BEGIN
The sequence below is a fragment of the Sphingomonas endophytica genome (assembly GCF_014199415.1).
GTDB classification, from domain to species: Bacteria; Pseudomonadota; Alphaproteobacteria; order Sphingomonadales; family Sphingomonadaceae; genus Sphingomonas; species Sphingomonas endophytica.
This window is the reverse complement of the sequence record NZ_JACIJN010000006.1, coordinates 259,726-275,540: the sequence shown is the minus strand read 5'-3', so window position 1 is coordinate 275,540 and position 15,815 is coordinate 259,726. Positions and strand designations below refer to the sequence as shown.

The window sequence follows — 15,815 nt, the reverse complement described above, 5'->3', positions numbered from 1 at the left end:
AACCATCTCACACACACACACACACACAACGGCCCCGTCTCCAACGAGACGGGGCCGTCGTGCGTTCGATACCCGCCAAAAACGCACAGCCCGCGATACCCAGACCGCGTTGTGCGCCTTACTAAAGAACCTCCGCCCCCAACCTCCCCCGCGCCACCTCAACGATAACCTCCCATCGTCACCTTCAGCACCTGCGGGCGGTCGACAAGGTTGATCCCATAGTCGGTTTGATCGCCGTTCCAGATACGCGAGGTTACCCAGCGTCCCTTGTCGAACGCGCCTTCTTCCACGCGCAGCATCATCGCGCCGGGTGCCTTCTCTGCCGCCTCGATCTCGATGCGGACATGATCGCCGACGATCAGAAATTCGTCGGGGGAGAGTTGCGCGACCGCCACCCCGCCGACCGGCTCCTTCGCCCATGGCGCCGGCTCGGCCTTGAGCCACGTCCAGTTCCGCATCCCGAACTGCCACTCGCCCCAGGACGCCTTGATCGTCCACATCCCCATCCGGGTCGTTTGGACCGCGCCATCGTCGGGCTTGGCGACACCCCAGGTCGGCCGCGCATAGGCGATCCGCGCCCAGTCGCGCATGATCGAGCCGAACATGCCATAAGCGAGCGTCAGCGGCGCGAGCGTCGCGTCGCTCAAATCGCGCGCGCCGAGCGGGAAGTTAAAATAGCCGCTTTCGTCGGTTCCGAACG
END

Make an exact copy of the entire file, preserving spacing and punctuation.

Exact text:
The sequence below is a fragment of the Sphingomonas endophytica genome (assembly GCF_014199415.1).
GTDB classification, from domain to species: Bacteria; Pseudomonadota; Alphaproteobacteria; order Sphingomonadales; family Sphingomonadaceae; genus Sphingomonas; species Sphingomonas endophytica.
This window is the reverse complement of the sequence record NZ_JACIJN010000006.1, coordinates 259,726-275,540: the sequence shown is the minus strand read 5'-3', so window position 1 is coordinate 275,540 and position 15,815 is coordinate 259,726. Positions and strand designations below refer to the sequence as shown.

The window sequence follows — 15,815 nt, the reverse complement described above, 5'->3', positions numbered from 1 at the left end:
AACCATCTCACACACACACACACACACAACGGCCCCGTCTCCAACGAGACGGGGCCGTCGTGCGTTCGATACCCGCCAAAAACGCACAGCCCGCGATACCCAGACCGCGTTGTGCGCCTTACTAAAGAACCTCCGCCCCCAACCTCCCCCGCGCCACCTCAACGATAACCTCCCATCGTCACCTTCAGCACCTGCGGGCGGTCGACAAGGTTGATCCCATAGTCGGTTTGATCGCCGTTCCAGATACGCGAGGTTACCCAGCGTCCCTTGTCGAACGCGCCTTCTTCCACGCGCAGCATCATCGCGCCGGGTGCCTTCTCTGCCGCCTCGATCTCGATGCGGACATGATCGCCGACGATCAGAAATTCGTCGGGGGAGAGTTGCGCGACCGCCACCCCGCCGACCGGCTCCTTCGCCCATGGCGCCGGCTCGGCCTTGAGCCACGTCCAGTTCCGCATCCCGAACTGCCACTCGCCCCAGGACGCCTTGATCGTCCACATCCCCATCCGGGTCGTTTGGACCGCGCCATCGTCGGGCTTGGCGACACCCCAGGTCGGCCGCGCATAGGCGATCCGCGCCCAGTCGCGCATGATCGAGCCGAACATGCCATAAGCGAGCGTCAGCGGCGCGAGCGTCGCGTCGCTCAAATCGCGCGCGCCGAGCGGGAAGTTAAAATAGCCGCTTTCGTCGGTTCCGAACG